It was a privilege to write a book for this age group,” says Carla Killough McClafferty, author of “In Defiance of Hitler: The Secret Mission of Varian Fry” (Farrar, Straus and Giroux, 2008), a book for young adults. “I am honored to introduce Varian Fry to thousands of people who probably have never heard of him.”
McClafferty will be speaking about Fry and her book at the Ridgewood Public Library on Wednesday, Jan. 28, at 7 p.m.; there is no charge for the event. She says her aim is to help people understand the context of Fry’s actions when he saved 2,000 people, most of them Jews, from Nazi-controlled France.
Fry, who grew up in Ridgewood, was a journalist with no previous humanitarian experience when he volunteered for a mission sponsored by the Emergency Rescue Committee to save 200 prominent Jews, many of them writers, artists, scientists, and intellectuals, who were trapped under the Vichy regime.
The man who has been called the “Artists’ Schindler” arrived in Marseilles with a list of names and $3,000 taped to his leg and spent 13 months arranging for forged papers, making deals, and devising underground routes out of the country. He was ultimately deported by the government of Vichy France as an “undesirable alien.”
Although he was honored by France, Germany, and Israel (he was the first American to be named a “righteous gentile” by Yad Vashem, the memorial to the Holocaust in Jerusalem), he has never received widespread recognition in the United States for his work. The Jewish Standard spearheaded a campaign in 2006 to have him honored with a commemorative stamp.
Among the people Fry is credited with saving are artists Marc Chagall, Marcel Duchamp, Max Ernst, and Jacques Lipchitz, the philosopher Hannah Arendt, and the harpsichordist Wanda Landowska.
A resident of North Little Rock, Ark., McClafferty had never heard of Fry, who died in 1967, before she began searching for a topic for her new book. The author of two previous books for young people, on science, she was interested in writing about a historical topic, particularly one centered around World War II and the Holocaust.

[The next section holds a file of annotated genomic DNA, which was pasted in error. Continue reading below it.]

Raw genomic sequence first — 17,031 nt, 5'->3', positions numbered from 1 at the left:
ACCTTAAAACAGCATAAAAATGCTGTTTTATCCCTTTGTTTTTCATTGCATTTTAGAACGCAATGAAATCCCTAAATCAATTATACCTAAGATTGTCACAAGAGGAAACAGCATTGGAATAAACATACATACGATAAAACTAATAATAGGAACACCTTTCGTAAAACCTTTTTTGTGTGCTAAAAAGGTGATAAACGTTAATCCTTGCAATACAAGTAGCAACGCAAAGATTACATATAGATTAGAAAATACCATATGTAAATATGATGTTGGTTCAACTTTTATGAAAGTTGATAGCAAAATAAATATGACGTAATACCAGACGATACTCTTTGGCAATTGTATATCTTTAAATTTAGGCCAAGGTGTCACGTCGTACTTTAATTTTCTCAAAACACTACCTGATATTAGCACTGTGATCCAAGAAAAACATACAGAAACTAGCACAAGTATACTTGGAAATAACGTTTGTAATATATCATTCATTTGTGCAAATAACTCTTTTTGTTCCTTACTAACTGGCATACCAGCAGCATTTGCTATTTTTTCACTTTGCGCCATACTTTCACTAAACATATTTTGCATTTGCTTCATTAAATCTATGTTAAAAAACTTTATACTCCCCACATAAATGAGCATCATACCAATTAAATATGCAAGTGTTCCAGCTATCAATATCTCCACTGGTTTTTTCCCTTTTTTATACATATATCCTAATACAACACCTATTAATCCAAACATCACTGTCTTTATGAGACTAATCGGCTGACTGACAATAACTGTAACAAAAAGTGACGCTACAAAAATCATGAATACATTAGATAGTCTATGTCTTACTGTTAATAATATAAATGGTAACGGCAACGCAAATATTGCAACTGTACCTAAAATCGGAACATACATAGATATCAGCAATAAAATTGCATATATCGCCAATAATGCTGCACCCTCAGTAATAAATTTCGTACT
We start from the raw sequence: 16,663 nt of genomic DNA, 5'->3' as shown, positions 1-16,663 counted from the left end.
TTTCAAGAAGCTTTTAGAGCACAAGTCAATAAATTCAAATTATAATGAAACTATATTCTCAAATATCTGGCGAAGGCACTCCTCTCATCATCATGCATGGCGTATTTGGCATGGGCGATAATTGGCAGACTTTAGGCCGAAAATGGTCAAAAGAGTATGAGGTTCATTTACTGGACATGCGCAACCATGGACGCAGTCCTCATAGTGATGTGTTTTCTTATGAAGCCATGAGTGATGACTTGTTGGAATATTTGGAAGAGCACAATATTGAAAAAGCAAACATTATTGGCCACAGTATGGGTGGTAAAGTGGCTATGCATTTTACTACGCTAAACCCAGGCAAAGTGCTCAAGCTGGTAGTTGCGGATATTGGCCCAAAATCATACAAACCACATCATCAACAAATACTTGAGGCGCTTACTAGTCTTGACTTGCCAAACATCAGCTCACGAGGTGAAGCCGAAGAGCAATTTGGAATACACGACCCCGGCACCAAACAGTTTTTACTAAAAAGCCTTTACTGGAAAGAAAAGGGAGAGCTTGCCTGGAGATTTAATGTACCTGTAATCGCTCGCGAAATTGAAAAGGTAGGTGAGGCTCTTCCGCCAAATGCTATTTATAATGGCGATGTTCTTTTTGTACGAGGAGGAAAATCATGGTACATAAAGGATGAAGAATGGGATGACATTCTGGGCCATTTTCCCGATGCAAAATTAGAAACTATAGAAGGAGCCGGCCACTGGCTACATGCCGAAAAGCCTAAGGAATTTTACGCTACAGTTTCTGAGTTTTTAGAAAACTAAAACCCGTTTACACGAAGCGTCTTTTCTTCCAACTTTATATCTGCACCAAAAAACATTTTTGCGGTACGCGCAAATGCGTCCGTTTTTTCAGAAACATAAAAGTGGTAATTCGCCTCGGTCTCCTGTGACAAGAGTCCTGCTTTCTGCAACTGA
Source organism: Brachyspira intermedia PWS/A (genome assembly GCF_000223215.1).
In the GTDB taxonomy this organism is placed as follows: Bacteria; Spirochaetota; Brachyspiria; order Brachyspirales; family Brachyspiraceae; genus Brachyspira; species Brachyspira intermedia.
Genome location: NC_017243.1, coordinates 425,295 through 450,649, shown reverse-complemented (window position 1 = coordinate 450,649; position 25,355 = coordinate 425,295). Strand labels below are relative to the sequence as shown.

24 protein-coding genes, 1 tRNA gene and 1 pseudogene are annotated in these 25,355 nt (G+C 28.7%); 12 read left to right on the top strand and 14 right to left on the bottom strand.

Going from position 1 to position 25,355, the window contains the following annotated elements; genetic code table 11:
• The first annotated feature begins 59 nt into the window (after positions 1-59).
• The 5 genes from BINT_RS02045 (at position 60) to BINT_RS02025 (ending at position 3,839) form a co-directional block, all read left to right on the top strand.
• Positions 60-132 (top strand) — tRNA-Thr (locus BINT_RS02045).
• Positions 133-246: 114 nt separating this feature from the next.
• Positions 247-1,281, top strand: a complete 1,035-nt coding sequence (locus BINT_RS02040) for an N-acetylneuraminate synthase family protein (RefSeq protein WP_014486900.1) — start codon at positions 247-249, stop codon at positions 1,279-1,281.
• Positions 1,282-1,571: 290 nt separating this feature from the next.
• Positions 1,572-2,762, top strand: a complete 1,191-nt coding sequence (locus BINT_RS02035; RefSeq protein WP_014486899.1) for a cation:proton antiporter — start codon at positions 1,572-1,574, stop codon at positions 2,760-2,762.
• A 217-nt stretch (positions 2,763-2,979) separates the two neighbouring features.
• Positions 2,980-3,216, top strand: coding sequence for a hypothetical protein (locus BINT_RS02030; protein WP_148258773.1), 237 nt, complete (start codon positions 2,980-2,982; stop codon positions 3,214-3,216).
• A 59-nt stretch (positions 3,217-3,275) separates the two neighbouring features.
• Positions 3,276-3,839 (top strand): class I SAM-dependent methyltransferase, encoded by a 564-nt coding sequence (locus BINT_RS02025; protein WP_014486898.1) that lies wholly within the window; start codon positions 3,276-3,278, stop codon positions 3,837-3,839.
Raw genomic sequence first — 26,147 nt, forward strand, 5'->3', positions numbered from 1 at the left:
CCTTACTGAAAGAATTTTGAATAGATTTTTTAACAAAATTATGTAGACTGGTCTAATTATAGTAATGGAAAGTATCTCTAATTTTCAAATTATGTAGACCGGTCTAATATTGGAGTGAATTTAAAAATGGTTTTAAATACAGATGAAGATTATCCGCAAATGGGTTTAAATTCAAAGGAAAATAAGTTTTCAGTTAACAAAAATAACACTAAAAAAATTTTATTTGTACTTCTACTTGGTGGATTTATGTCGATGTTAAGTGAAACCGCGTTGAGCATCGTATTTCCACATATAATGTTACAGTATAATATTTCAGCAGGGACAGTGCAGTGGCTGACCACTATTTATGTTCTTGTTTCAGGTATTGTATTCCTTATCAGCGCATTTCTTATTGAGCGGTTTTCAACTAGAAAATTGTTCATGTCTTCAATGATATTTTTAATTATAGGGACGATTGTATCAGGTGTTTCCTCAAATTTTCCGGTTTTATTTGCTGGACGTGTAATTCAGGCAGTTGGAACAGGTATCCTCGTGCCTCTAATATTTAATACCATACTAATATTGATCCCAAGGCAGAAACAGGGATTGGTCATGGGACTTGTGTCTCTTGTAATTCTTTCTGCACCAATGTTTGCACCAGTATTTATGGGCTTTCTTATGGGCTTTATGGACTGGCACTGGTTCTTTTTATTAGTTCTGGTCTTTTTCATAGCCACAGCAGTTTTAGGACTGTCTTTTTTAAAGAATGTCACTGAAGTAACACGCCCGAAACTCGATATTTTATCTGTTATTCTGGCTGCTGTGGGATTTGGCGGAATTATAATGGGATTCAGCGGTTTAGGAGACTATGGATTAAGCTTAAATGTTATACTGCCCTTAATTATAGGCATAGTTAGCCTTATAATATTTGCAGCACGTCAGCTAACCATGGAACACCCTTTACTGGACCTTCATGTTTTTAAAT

“I started looking on Websites and came across the name ‘Varian Fry.’ I remember thinking that it was a strange name,” she told The Jewish Standard. “Then I ran across another reference to him and I had to find out who he was. So I looked him up and found this incredible story.”
The author believes it is especially important that young people know there was an American who risked his life to save Jews during the Holocaust. “He stepped up and did an extraordinary thing, even though there was a cost to him personally. It’s a timeless story, because there will always be oppression.”
McClafferty’s talk at the Ridgewood Library will be aimed at both teenagers and adults. She hopes that people will come away understanding the magnitude of Fry’s accomplishments. She feels that many Americans’ knowledge of World War II starts at Dec. 7, 1941, the date that the Japanese bombed Pearl Harbor, when in reality the Nazis had begun their systematic annihilation of the Jews years earlier.
“Fry went to Berlin in 1935 to see if the rumors coming out of Germany were true,” she says. “He witnessed a mob scene, with Jews being hunted down and beaten, and it was a turning point for him. After that, he knew clearly and in a very personal way what the Nazis were doing. He understood the situation before most of the rest of the world did. He knew that if no one did anything, the Nazis would succeed.”
What led Fry to volunteer for such a dangerous and uncertain mission? McClafferty feels he had the perfect mix of character traits for the job: a willingness to take a stand, stubbornness when he felt he was right, and admiration for the people he was being asked to help. “He knew and valued the work of many of the people who were trapped,” she says. “At some point he said that they had given him pleasure and now they were in danger. He felt it was his obligation to help.”
While McClafferty is in Ridgewood, she expects to visit the section of South Monroe Street that is named for him, talk with area residents Catherine Taub and Mark Smith, who have helped revive Fry’s reputation, and meet Isi Canner of Teaneck and Jeanette Berman of Upper Saddle River, who were among those saved by Fry. “To meet people who actually knew Fry – how extraordinary that will be for me,” she marvels.
McClafferty hopes that her talk in Ridgewood will not only encourage people to read her book but rekindle pride in a local hero. “I hope to preserve his memory through this book,” she says. “He proved that one person can make a big difference.”